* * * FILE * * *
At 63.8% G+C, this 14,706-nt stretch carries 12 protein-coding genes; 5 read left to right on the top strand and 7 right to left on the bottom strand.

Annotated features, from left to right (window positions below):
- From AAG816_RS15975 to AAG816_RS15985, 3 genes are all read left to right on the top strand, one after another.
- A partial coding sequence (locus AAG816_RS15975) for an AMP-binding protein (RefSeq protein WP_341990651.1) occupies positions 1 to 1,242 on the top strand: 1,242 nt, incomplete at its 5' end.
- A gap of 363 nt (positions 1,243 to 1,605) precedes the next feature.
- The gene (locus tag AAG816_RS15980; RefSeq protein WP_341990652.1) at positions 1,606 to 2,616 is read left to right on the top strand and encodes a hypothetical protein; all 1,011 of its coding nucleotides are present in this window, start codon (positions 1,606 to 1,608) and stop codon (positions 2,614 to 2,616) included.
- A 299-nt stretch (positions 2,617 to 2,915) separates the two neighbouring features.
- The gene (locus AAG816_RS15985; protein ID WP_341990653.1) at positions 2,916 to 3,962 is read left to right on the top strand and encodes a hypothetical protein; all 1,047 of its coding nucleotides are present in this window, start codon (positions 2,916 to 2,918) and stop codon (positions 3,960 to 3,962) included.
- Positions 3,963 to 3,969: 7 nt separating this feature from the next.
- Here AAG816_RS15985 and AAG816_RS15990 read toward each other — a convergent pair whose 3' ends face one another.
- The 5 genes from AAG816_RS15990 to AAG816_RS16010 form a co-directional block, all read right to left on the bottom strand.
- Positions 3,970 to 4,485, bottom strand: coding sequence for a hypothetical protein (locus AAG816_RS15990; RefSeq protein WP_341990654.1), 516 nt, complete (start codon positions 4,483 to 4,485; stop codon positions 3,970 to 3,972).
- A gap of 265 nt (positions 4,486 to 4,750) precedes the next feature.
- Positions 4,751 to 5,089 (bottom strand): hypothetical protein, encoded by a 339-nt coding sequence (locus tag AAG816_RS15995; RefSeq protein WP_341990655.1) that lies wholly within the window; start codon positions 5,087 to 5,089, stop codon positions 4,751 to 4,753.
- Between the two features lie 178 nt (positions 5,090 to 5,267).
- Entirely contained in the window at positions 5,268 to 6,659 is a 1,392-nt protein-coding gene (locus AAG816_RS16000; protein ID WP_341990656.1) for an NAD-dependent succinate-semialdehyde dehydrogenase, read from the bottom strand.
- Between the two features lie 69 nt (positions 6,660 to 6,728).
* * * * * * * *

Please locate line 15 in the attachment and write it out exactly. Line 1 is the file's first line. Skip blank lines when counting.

- Between the two features lie 178 nt (positions 5,090 to 5,267).